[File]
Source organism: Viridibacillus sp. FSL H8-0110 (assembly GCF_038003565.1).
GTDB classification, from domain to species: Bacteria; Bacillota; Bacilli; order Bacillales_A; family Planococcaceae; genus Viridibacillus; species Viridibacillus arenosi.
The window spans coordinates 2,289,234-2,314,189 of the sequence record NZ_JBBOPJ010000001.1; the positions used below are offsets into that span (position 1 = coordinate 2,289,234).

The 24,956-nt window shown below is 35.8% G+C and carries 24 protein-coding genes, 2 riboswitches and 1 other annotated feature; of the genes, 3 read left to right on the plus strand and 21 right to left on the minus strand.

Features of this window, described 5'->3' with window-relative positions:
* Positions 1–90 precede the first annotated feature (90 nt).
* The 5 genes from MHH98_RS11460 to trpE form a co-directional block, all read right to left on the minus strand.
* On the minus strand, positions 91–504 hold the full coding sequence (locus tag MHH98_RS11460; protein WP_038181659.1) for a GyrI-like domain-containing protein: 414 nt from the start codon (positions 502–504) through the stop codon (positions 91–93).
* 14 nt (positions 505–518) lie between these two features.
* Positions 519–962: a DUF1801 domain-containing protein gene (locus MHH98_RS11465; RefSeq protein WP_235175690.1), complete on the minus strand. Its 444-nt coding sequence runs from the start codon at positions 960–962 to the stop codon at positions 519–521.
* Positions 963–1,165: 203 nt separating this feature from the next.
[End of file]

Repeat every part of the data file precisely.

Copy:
Source organism: Viridibacillus sp. FSL H8-0110 (assembly GCF_038003565.1).
GTDB classification, from domain to species: Bacteria; Bacillota; Bacilli; order Bacillales_A; family Planococcaceae; genus Viridibacillus; species Viridibacillus arenosi.
The window spans coordinates 2,289,234-2,314,189 of the sequence record NZ_JBBOPJ010000001.1; the positions used below are offsets into that span (position 1 = coordinate 2,289,234).

The 24,956-nt window shown below is 35.8% G+C and carries 24 protein-coding genes, 2 riboswitches and 1 other annotated feature; of the genes, 3 read left to right on the plus strand and 21 right to left on the minus strand.

Features of this window, described 5'->3' with window-relative positions:
* Positions 1–90 precede the first annotated feature (90 nt).
* The 5 genes from MHH98_RS11460 to trpE form a co-directional block, all read right to left on the minus strand.
* On the minus strand, positions 91–504 hold the full coding sequence (locus tag MHH98_RS11460; protein WP_038181659.1) for a GyrI-like domain-containing protein: 414 nt from the start codon (positions 502–504) through the stop codon (positions 91–93).
* 14 nt (positions 505–518) lie between these two features.
* Positions 519–962: a DUF1801 domain-containing protein gene (locus MHH98_RS11465; RefSeq protein WP_235175690.1), complete on the minus strand. Its 444-nt coding sequence runs from the start codon at positions 960–962 to the stop codon at positions 519–521.
* Positions 963–1,165: 203 nt separating this feature from the next.